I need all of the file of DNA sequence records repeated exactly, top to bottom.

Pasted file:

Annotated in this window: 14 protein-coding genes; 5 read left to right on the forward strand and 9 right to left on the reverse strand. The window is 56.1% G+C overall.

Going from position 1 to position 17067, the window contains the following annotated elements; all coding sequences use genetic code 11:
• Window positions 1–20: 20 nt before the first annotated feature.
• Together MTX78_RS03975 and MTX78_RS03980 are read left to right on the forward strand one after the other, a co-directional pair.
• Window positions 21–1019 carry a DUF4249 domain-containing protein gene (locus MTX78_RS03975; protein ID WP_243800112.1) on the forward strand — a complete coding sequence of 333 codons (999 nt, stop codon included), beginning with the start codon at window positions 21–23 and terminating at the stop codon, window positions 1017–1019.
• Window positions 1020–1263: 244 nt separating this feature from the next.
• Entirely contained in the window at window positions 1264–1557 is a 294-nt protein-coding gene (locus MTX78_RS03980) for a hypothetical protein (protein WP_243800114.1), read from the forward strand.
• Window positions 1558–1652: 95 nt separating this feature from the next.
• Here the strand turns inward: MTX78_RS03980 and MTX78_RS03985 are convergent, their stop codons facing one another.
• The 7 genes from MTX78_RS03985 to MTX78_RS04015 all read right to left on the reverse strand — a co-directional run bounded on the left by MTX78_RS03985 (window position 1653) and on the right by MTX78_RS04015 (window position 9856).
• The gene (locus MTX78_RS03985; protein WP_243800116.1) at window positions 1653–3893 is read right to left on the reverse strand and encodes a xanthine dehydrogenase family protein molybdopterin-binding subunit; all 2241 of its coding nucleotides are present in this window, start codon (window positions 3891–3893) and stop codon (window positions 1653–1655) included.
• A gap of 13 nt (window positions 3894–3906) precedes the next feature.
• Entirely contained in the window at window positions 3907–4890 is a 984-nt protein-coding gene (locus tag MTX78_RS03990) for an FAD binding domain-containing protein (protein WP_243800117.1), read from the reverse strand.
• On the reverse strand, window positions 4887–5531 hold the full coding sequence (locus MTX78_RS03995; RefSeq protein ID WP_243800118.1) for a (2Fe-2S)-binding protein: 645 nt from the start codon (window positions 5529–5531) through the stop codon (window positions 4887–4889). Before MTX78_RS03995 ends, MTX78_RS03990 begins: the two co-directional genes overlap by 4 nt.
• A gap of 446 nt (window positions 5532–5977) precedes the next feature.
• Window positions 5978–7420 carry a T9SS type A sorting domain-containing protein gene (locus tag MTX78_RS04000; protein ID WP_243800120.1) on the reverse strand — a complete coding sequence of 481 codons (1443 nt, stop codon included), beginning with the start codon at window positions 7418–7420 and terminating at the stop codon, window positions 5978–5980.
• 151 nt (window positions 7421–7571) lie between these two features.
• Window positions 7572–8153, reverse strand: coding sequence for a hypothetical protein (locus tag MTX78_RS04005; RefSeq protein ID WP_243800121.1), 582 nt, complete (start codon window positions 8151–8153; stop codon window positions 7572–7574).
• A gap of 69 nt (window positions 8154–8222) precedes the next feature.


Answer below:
Annotated in this window: 14 protein-coding genes; 5 read left to right on the forward strand and 9 right to left on the reverse strand. The window is 56.1% G+C overall.

Going from position 1 to position 17067, the window contains the following annotated elements; all coding sequences use genetic code 11:
• Window positions 1–20: 20 nt before the first annotated feature.
• Together MTX78_RS03975 and MTX78_RS03980 are read left to right on the forward strand one after the other, a co-directional pair.
• Window positions 21–1019 carry a DUF4249 domain-containing protein gene (locus MTX78_RS03975; protein ID WP_243800112.1) on the forward strand — a complete coding sequence of 333 codons (999 nt, stop codon included), beginning with the start codon at window positions 21–23 and terminating at the stop codon, window positions 1017–1019.
• Window positions 1020–1263: 244 nt separating this feature from the next.
• Entirely contained in the window at window positions 1264–1557 is a 294-nt protein-coding gene (locus MTX78_RS03980) for a hypothetical protein (protein WP_243800114.1), read from the forward strand.
• Window positions 1558–1652: 95 nt separating this feature from the next.
• Here the strand turns inward: MTX78_RS03980 and MTX78_RS03985 are convergent, their stop codons facing one another.
• The 7 genes from MTX78_RS03985 to MTX78_RS04015 all read right to left on the reverse strand — a co-directional run bounded on the left by MTX78_RS03985 (window position 1653) and on the right by MTX78_RS04015 (window position 9856).
• The gene (locus MTX78_RS03985; protein WP_243800116.1) at window positions 1653–3893 is read right to left on the reverse strand and encodes a xanthine dehydrogenase family protein molybdopterin-binding subunit; all 2241 of its coding nucleotides are present in this window, start codon (window positions 3891–3893) and stop codon (window positions 1653–1655) included.
• A gap of 13 nt (window positions 3894–3906) precedes the next feature.
• Entirely contained in the window at window positions 3907–4890 is a 984-nt protein-coding gene (locus tag MTX78_RS03990) for an FAD binding domain-containing protein (protein WP_243800117.1), read from the reverse strand.
• On the reverse strand, window positions 4887–5531 hold the full coding sequence (locus MTX78_RS03995; RefSeq protein ID WP_243800118.1) for a (2Fe-2S)-binding protein: 645 nt from the start codon (window positions 5529–5531) through the stop codon (window positions 4887–4889). Before MTX78_RS03995 ends, MTX78_RS03990 begins: the two co-directional genes overlap by 4 nt.
• A gap of 446 nt (window positions 5532–5977) precedes the next feature.
• Window positions 5978–7420 carry a T9SS type A sorting domain-containing protein gene (locus tag MTX78_RS04000; protein ID WP_243800120.1) on the reverse strand — a complete coding sequence of 481 codons (1443 nt, stop codon included), beginning with the start codon at window positions 7418–7420 and terminating at the stop codon, window positions 5978–5980.
• 151 nt (window positions 7421–7571) lie between these two features.
• Window positions 7572–8153, reverse strand: coding sequence for a hypothetical protein (locus tag MTX78_RS04005; RefSeq protein ID WP_243800121.1), 582 nt, complete (start codon window positions 8151–8153; stop codon window positions 7572–7574).
• A gap of 69 nt (window positions 8154–8222) precedes the next feature.